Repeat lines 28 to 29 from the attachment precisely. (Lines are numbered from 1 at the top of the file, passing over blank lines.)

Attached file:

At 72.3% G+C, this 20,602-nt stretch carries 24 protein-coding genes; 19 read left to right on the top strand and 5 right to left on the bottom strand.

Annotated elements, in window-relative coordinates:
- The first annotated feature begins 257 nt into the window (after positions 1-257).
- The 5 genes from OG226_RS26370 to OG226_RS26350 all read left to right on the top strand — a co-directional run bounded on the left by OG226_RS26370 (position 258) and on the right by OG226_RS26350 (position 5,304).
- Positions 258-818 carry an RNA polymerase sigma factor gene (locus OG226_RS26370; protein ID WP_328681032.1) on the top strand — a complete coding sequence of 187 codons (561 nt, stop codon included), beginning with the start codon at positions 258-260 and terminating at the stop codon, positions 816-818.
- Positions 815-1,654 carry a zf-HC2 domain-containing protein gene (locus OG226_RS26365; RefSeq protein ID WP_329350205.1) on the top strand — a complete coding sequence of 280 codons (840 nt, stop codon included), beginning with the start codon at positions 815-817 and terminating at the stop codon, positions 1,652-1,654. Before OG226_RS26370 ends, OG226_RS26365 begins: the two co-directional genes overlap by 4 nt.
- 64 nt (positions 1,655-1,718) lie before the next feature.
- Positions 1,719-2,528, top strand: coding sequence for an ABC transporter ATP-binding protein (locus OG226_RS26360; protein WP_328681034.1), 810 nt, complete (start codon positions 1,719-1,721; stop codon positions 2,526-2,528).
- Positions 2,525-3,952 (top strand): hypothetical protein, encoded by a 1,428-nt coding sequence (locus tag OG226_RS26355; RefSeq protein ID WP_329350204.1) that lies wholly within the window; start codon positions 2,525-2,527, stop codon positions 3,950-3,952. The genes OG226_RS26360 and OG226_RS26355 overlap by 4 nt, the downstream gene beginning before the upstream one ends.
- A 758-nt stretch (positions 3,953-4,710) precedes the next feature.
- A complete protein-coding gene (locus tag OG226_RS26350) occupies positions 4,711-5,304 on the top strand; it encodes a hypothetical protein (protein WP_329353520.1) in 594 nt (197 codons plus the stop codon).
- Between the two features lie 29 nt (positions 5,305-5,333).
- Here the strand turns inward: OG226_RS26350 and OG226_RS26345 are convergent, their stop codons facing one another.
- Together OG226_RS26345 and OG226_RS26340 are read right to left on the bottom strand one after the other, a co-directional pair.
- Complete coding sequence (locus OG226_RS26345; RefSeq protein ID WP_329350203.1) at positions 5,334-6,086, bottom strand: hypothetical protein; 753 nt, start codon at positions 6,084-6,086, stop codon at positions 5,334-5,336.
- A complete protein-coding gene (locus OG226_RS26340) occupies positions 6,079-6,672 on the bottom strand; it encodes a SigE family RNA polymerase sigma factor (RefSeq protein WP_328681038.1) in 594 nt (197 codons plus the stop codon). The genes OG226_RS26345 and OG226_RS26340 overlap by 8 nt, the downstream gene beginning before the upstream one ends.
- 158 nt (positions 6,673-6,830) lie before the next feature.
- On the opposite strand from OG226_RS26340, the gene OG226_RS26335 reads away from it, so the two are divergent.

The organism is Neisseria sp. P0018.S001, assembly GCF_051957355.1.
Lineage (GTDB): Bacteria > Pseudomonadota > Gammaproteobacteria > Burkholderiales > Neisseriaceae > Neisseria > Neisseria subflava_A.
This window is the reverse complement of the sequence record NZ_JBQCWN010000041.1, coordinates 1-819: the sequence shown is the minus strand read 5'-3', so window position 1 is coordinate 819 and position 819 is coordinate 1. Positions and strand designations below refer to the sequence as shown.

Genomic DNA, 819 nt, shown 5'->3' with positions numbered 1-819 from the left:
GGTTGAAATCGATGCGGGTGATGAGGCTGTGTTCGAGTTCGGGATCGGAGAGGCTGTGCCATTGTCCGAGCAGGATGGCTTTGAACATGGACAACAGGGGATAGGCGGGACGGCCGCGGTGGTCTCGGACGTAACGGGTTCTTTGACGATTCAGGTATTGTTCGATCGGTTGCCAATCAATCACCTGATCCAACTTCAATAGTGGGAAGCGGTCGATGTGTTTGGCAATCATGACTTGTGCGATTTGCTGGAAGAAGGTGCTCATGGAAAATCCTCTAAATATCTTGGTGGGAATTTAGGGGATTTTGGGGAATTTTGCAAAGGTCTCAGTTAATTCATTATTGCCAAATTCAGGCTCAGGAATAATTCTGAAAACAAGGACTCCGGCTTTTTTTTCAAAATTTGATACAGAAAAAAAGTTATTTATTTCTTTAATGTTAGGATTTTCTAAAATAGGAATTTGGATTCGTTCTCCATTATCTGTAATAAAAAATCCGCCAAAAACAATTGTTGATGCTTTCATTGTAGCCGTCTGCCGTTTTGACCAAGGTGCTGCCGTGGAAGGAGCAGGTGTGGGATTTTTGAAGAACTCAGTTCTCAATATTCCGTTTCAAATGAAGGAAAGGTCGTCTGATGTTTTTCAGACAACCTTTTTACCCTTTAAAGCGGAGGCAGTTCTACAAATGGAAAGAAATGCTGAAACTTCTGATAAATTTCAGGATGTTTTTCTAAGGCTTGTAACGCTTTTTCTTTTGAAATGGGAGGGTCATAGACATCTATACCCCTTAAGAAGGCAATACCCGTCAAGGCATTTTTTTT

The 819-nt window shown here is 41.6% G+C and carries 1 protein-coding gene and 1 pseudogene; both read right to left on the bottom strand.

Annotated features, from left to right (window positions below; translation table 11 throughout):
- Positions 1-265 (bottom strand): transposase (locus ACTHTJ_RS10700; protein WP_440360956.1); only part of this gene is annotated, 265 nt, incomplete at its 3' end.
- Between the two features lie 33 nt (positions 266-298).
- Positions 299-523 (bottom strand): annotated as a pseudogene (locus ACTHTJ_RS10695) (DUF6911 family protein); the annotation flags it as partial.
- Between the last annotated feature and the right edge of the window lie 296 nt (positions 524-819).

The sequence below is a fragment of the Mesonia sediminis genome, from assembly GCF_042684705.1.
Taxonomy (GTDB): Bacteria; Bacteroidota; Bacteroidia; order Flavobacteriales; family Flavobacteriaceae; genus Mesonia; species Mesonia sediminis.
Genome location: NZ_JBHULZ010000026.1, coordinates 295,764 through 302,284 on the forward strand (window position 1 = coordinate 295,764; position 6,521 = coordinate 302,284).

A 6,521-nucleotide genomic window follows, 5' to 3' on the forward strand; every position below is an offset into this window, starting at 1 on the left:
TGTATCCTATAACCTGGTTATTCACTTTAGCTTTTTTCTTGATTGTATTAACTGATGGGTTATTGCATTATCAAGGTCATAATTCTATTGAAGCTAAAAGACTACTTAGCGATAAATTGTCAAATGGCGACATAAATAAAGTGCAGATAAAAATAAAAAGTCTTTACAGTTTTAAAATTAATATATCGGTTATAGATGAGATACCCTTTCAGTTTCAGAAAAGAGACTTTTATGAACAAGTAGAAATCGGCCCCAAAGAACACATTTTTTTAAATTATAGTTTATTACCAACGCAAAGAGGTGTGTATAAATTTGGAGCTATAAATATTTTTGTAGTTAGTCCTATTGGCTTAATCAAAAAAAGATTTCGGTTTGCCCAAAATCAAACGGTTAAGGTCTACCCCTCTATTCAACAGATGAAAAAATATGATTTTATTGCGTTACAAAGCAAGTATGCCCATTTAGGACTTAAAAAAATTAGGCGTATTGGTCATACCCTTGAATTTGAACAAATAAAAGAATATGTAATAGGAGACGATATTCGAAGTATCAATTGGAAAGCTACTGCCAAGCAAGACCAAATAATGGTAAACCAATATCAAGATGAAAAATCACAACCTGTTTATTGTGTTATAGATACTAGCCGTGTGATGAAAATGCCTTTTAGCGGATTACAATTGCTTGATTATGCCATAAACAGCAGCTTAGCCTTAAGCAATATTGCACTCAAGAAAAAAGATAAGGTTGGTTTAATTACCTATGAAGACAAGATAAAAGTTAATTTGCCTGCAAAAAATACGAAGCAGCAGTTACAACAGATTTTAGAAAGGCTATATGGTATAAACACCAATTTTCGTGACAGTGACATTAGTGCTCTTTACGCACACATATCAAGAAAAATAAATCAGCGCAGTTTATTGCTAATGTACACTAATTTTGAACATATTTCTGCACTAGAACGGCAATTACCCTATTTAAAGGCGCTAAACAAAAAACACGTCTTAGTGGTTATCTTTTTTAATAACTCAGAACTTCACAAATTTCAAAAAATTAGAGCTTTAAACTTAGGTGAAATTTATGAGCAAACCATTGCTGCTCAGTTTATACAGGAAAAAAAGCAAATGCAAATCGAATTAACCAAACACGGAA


- Positions 299-523 (bottom strand): annotated as a pseudogene (locus ACTHTJ_RS10695) (DUF6911 family protein); the annotation flags it as partial.
- Between the last annotated feature and the right edge of the window lie 296 nt (positions 524-819).